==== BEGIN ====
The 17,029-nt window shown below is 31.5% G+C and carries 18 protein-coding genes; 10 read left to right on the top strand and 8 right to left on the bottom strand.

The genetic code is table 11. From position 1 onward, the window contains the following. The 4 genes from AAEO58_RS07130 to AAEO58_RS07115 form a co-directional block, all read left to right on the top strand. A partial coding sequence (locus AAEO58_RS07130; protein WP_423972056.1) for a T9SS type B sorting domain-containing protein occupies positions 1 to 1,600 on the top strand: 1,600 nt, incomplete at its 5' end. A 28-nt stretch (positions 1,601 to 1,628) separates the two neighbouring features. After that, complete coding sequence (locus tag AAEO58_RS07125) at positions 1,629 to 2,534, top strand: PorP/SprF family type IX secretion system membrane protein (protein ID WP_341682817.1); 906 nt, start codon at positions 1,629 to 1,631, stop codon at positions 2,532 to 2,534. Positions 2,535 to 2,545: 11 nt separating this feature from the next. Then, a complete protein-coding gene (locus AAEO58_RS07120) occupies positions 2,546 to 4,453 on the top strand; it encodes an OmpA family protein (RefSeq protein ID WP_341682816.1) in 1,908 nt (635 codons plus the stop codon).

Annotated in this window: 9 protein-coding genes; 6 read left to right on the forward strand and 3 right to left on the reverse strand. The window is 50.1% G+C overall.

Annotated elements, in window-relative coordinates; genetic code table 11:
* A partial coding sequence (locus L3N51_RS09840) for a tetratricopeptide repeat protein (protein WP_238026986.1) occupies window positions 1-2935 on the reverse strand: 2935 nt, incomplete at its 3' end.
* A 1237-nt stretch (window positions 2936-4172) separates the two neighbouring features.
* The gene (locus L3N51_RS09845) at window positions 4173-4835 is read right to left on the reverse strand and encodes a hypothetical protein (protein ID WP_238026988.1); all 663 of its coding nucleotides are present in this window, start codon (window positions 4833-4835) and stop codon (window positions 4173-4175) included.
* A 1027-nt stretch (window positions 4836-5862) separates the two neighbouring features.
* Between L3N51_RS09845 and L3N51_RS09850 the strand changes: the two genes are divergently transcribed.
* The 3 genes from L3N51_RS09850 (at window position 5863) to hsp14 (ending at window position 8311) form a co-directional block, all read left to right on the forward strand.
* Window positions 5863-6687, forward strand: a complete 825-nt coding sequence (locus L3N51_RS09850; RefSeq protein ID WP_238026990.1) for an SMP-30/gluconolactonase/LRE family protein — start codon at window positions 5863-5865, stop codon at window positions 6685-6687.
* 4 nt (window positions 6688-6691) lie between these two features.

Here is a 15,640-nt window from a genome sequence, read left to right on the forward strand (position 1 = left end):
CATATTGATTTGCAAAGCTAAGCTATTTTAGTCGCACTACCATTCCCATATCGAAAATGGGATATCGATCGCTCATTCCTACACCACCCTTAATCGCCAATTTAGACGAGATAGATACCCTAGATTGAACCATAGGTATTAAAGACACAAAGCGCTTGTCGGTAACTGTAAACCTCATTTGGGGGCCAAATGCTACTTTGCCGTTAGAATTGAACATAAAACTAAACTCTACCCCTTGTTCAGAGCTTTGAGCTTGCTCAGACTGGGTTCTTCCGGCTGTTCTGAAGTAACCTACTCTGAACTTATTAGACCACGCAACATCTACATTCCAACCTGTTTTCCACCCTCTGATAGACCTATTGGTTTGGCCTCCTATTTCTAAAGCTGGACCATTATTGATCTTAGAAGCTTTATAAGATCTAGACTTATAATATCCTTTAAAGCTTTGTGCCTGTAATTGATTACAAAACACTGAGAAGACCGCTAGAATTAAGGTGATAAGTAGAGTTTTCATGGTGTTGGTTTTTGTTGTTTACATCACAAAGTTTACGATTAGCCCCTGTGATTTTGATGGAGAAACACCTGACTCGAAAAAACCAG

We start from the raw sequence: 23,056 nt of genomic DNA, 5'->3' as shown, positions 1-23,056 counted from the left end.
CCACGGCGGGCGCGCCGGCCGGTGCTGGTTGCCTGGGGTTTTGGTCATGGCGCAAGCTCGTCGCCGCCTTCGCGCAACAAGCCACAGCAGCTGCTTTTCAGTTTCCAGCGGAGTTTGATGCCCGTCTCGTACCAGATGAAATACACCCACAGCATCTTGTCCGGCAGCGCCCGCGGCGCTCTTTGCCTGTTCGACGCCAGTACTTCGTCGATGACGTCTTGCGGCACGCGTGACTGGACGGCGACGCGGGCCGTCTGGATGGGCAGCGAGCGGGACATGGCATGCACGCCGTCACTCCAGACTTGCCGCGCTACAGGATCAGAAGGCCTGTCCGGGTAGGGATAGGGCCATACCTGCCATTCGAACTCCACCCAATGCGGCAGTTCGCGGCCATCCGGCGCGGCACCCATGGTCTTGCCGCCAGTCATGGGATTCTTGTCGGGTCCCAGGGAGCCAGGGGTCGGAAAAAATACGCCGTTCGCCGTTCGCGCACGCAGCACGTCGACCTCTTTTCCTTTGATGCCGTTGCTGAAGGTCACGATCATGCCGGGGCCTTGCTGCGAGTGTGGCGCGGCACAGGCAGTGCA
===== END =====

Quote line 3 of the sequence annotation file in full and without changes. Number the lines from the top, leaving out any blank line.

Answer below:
Annotated in this window: 9 protein-coding genes; 6 read left to right on the forward strand and 3 right to left on the reverse strand. The window is 50.1% G+C overall.